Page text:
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‘King of Tea Trees’ A Sequel

I don’t recall, a decade or so ago anyone much thought of picking tea from single trees. ‘单株/dan zhu’. It’s a thing that started in the last few years. Perhaps as Puer tea has become more expensive and as tea drinkers have been exploring the world of Puer more deeply. I guess it’s also a marketing thing: selling exclusivity. But since every ancient tea tree is unique, there is some logic to it also: even trees in the same tea garden can be quite different. Sometimes there can be a number of sub-varieties or forms of sinensis assamica growing next to each other: one more bitter, another sweeter. It’s done with larger, older trees where a single tree might only flush once a year in Spring, and may typically yield say five to ten kilos of fresh tea, which might produce a couple of kilos at most of maocha.

Xishuangbanna, Menghai Ancient tea tree No 46.

A few weeks back a tea farmer friend took me to see a tea tree which is clearly quite old: the girth at the base is probably getting on for 100cm and the trees branches cover an area of at least 10㎡, helped by the fact that it must have been polarded a long time ago. Let’s say it’s six to eight hundred years old, judging by other trees in the vicinity that are of known age.

‘Have you drunk tea from this tree?’ I asked. He hadn’t, but a few days later he called me up. ‘I’ve got some.’ he said. ‘Some what?’ I asked. ‘Some tea from that tree.’

I was busy and It was nearly a month before I managed to get round to visiting him. When I did I was expecting the tea to be long gone, but he’d kept it.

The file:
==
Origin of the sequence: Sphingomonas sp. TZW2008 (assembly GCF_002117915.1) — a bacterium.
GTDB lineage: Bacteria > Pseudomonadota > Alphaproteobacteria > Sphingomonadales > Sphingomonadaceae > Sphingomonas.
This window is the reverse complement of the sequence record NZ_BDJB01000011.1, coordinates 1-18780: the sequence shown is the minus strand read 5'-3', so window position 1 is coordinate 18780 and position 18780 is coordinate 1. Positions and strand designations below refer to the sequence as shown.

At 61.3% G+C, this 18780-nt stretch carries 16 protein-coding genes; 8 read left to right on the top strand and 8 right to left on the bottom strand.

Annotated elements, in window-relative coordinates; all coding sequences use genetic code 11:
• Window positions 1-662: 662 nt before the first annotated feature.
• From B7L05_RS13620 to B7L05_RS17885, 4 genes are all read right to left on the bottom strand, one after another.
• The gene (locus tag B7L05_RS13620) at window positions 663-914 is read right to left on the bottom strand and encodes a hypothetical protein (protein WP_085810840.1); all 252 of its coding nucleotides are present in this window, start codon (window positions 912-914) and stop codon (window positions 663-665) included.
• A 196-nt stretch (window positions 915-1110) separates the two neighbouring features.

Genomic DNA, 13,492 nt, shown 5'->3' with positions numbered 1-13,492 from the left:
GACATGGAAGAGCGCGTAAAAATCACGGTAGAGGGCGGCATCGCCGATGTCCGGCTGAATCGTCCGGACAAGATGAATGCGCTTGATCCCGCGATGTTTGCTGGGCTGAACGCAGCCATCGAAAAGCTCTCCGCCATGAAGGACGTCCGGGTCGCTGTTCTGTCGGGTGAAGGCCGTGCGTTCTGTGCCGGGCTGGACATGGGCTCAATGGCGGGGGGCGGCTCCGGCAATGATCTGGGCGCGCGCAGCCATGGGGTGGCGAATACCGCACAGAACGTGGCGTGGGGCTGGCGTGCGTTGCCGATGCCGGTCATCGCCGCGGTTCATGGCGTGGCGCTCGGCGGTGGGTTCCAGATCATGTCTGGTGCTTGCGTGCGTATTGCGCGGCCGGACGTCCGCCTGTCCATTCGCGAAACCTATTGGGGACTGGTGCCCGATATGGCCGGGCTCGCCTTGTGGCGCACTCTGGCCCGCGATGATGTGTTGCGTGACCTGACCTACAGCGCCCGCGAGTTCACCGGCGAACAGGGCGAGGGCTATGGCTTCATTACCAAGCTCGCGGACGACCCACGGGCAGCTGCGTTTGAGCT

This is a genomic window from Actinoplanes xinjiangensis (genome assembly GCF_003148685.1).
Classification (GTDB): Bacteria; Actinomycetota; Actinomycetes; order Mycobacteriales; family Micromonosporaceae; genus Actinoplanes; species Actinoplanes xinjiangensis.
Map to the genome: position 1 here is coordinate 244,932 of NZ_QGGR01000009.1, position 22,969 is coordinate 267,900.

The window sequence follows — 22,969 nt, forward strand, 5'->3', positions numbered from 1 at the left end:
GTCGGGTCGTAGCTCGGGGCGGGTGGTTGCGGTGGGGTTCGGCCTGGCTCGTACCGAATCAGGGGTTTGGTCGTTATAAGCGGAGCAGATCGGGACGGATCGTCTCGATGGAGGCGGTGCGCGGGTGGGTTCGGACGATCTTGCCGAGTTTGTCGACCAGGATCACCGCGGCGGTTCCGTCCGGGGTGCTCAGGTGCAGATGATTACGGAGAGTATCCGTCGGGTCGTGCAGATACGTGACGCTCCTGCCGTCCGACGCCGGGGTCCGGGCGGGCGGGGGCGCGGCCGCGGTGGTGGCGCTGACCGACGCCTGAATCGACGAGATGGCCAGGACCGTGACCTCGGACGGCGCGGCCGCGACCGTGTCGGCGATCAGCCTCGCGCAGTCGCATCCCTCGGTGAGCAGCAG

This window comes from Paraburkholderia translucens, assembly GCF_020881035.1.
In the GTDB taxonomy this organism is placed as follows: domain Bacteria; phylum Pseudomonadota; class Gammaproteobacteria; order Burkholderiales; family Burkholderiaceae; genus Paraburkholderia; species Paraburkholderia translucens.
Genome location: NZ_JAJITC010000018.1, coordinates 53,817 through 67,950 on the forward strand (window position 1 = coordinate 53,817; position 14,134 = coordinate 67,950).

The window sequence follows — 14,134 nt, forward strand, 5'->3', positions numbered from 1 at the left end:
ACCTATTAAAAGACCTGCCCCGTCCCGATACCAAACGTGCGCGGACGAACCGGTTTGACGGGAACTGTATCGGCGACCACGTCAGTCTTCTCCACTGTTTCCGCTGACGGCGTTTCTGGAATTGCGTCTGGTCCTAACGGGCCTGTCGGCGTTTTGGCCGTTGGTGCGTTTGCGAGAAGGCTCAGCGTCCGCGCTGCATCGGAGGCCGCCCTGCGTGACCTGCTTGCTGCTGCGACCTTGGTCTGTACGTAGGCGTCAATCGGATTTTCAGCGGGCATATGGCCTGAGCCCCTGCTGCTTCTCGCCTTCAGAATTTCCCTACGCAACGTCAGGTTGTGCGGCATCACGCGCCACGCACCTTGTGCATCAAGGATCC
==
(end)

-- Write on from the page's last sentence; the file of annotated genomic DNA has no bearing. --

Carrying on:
The fragrance is excellent, with floral qualities and a hint of something I can’t put my finger on – vaguely citrus. The broth is rather fine, certainly compared to ‘da zhong huo‘ from the area. It has a very slight bitterness and good ‘hou yun’. The broth is clear and a little viscous. Apart from a very slight feeling on the tip of the tongue, which is frankly not enough to detract from its attributes, its really a very nice tea. I brought a handfull back to drink with some friends who at first thought it was a Xiang Ming xiao ye zhong tea. Not at all like the Menghai tea that it is.

The processing looks like it was pretty good. Very even and no red stems.


It was nearly the end of October and it had been raining pretty much solidly for three days.

Ten day forecast for Jinghong

And the same for Menghai.

I had thought it might ease up and was contemplating starting to look for some Autumn tea, which can sometimes be quite good, but the rainy season effectively didn’t stop. I called a couple of tea farmers in the Yiwu area who said there was little to no tea. Even if daytime temperatures are fairly high, overnight temperatures can drop considerably.

Early November and more rain on the way.

Once that happens, old tea trees stop flushing. So that was the end of that. It’s been the wettest Autumn since I’ve been in Xishuangbanna, which is nine years.

It’s bad news for tea farmers because, whilst Autumn tea doesn’t fetch Spring tea prices, and the volume is somewhat less, it means a portion of their annual income has just disappeared.


Nan Nuo Shan’s ‘Cha Wang Shu’